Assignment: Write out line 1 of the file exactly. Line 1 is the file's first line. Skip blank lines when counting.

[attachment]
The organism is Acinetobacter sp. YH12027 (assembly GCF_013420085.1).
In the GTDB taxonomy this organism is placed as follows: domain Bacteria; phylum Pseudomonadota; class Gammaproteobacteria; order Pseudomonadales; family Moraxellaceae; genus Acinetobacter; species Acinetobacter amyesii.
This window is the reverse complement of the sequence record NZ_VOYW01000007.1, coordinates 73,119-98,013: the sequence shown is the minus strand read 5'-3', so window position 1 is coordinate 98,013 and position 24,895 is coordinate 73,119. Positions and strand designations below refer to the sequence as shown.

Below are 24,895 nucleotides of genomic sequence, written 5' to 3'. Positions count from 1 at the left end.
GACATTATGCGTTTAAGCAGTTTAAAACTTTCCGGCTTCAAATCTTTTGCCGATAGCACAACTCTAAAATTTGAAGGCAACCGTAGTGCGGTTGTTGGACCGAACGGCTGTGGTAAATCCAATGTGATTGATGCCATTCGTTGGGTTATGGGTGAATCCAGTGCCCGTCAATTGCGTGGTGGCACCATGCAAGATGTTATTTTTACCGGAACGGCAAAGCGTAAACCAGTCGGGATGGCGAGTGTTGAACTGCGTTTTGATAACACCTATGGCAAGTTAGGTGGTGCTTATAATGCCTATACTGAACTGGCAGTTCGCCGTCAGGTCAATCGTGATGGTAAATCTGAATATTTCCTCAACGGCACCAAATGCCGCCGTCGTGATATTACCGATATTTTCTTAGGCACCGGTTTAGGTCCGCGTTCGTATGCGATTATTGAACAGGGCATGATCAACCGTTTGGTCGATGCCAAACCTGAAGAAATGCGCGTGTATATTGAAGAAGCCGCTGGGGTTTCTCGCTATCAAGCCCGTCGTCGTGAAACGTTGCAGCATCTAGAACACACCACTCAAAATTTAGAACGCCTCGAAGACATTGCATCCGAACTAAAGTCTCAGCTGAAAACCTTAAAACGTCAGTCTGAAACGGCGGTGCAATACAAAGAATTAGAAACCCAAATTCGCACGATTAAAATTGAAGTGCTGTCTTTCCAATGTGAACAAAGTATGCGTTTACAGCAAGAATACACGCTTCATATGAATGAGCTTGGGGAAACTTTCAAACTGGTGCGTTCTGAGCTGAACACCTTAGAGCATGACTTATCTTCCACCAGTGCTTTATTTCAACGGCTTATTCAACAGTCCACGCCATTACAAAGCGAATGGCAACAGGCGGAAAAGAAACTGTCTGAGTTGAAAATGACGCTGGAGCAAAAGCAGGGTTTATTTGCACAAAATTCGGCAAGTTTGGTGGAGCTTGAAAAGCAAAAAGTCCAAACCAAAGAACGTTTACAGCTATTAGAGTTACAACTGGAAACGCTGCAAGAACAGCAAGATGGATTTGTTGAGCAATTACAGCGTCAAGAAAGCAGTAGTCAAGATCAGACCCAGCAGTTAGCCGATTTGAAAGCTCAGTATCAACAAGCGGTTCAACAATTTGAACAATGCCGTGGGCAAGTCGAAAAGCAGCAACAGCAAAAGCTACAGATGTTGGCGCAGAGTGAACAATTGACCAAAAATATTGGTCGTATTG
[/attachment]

The organism is Acinetobacter sp. YH12027 (assembly GCF_013420085.1).